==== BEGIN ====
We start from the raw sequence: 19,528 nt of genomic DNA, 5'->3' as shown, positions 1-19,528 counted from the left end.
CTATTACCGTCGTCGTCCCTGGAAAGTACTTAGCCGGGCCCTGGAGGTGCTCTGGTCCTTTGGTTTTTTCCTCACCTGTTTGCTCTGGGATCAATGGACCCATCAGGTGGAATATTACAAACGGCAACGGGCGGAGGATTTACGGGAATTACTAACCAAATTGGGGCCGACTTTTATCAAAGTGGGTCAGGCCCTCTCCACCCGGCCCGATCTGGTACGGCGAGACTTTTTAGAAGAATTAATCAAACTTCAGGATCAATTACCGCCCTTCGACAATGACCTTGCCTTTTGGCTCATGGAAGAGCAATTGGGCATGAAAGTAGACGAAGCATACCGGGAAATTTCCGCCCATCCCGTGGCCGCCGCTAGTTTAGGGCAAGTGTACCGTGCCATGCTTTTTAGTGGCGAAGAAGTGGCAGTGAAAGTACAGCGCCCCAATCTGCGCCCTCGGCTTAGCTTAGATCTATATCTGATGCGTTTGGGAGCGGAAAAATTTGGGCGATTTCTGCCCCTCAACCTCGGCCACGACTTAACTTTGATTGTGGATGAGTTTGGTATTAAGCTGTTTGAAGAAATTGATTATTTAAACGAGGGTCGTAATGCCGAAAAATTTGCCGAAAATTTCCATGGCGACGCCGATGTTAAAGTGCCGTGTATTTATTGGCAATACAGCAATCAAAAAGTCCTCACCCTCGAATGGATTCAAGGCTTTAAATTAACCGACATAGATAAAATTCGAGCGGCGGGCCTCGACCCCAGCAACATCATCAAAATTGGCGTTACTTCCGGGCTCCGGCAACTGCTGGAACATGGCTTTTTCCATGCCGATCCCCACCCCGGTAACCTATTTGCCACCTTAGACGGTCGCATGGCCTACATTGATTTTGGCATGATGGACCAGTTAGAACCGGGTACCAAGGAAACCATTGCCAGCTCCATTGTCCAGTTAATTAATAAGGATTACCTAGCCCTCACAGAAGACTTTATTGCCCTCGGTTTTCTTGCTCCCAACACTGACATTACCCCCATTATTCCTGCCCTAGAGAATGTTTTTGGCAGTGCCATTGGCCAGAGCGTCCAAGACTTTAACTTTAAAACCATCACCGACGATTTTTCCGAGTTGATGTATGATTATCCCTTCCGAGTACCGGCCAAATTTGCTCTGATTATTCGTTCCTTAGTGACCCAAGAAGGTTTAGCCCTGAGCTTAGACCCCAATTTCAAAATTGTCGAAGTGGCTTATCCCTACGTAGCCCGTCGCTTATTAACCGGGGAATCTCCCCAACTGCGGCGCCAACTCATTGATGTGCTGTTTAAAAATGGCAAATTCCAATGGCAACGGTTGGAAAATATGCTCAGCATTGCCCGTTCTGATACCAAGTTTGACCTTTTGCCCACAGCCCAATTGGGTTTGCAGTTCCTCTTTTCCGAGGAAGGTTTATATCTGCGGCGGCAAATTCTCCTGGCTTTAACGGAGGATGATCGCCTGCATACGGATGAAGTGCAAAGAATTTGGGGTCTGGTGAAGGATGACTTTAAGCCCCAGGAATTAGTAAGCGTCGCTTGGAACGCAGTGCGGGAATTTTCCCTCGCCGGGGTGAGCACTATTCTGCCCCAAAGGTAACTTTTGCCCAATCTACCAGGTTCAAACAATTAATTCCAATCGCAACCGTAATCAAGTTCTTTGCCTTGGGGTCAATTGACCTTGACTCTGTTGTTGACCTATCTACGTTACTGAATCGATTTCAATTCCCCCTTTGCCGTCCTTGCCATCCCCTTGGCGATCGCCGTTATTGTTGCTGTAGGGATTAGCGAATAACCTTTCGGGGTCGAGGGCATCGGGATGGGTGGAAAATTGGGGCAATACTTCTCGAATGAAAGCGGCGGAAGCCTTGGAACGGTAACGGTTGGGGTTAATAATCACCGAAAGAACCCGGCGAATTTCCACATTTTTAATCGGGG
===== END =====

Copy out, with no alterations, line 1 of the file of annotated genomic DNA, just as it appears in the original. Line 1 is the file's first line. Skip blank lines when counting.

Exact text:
We start from the raw sequence: 19,528 nt of genomic DNA, 5'->3' as shown, positions 1-19,528 counted from the left end.